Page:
The international IPC/WHMA-A-620B standard is followed by businesses and their personnel to produce the best quality cable assemblies. Consumers will be aware that cable assemblies are made and checked correctly in this manner.
The specifications to build cable assemblies, as well as everything that relates to them, are described in the IPC/WHMA-A-620B. The IPC 620 standard covers the supplies, procedures, testing, and acceptability standards for making crimped, mechanically attached, or soldered connections and the related assembly processes. The acceptance criteria for this standard are categorically separated into three categories: Target, Acceptable, and Fault. A cable assembly's quality is ensured if it is made using one of the procedures mentioned. This is a reliable method.
This outcome is very close to being ideal. It is desirable but not always attainable, and it might not be required to guarantee the assembly's dependability in its working environment.
Target: Class 1, Class 2, and Class 3
The ends of wire conductors are cut perpendicular to the longitudinal axis of the wire.
The strand group's strands are all the same length.
There are no scrapes, nicks, cuts, flattening, scoring, or other types of damage to the wires.
This denotes a result that, while not necessarily perfect, ensures the assembly's quality and dependability for the intended use.
Acceptable –Class 1, Class 2, and Class 3
About perpendicular to the wire end, strand group cuts are made.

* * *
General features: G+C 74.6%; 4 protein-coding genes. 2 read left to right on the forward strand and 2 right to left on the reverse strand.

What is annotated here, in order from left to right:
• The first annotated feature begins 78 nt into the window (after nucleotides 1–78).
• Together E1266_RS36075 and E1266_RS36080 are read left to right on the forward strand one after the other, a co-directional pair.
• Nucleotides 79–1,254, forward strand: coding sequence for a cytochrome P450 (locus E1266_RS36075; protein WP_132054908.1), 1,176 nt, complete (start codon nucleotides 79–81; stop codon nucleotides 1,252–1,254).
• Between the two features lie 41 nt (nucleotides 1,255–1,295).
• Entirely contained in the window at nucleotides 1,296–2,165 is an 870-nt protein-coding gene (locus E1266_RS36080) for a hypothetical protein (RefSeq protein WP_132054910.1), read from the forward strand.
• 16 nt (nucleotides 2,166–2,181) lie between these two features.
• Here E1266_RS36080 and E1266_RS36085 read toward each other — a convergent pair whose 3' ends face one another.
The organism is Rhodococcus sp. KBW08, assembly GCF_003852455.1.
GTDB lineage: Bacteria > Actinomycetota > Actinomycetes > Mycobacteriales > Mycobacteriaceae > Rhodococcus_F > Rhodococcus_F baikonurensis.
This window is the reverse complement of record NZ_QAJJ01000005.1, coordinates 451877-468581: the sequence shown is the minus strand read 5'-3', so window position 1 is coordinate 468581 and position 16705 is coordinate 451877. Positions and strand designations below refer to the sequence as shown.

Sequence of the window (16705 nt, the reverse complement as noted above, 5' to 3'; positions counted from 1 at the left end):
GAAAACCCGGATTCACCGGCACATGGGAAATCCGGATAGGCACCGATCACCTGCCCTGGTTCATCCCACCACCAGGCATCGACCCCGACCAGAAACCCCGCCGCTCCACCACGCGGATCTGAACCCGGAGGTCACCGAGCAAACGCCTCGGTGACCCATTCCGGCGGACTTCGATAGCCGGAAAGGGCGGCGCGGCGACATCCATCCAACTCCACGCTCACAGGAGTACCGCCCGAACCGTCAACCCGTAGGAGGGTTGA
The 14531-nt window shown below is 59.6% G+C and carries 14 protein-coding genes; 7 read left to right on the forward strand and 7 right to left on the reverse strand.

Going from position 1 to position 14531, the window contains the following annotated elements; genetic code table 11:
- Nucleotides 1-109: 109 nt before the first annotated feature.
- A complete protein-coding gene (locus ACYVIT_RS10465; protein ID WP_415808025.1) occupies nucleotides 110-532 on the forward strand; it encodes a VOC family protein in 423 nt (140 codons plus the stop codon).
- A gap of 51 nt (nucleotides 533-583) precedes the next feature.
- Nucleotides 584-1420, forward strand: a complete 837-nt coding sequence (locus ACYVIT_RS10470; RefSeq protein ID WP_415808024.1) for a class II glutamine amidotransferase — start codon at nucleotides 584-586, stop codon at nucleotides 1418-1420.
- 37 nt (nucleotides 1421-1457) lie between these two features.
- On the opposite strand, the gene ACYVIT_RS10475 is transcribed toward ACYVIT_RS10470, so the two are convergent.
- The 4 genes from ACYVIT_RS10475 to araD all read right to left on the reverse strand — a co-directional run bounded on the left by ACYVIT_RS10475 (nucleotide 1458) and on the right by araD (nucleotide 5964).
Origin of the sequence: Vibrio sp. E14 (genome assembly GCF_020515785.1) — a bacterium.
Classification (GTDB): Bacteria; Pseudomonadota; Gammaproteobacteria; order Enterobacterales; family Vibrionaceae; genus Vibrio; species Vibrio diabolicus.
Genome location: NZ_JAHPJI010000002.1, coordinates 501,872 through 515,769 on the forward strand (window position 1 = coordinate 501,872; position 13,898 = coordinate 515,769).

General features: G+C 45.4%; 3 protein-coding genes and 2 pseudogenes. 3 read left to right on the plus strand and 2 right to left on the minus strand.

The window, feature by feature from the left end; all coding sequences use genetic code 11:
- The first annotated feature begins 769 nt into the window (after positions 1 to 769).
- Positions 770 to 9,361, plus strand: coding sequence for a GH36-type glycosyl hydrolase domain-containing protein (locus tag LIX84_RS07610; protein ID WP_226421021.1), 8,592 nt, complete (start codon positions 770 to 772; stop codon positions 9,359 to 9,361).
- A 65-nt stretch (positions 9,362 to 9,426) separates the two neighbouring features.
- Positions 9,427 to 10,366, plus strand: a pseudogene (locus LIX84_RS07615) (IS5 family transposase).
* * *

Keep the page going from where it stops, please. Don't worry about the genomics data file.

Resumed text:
The strand group's strands are all roughly the same length.
Burrs that are affixed won't come loose during a process or operation.
Class 1 — Acceptable
Process Indicator, Classes 2, 3, and 4
If the number of broken or damaged strands in a single cable does not exceed the restrictions, strands are cut, broken, scraped, or severed.
This outcome is unacceptable and has an adverse effect on the assembly's final form, fit, or functionality. As cable assembly producers, we are responsible for recording every flaw.
Defect - Class 1, Class 2, and Class 3
The inability to install to the entire depth of the crimp contact area due to variations in strand length within a stranded group.
Oversized strands are damaged.
Important Points of Attention:
Legibility And Marking
Moreover, certain requirements must be followed while marking, including legibility, positioning, and impact on electrical properties. For instance, markers must be clear, of equal height, legible without magnification, and of coloring contrasting with the backdrop. Also, the product must not be harmed during the marking process or lose its ability to perform its intended function. A laser print just on cable sheathing, where its insulation has shrunk by more than 20% at that location, illustrates this.
Another crucial area that needs attention is the stripping of wire and cable. For instance, the insulation needs to be straightened out. Only a predetermined number of strands may be absent from the connection when using flexible wire or shielding.
The junction between the insulate and the conductor must be positioned within the inspecting window while crimping connections, whether manually or mechanically. The strain relief perfectly grasps the insulation, and the wire fits into the contact just far enough but not too far.
There are numerous other criteria to evaluate to produce high-quality cable assemblies for long-term use. The IPC 620 standard states standards of process and assemblies as to how perfectly our cable assemblies must be produced and finished.
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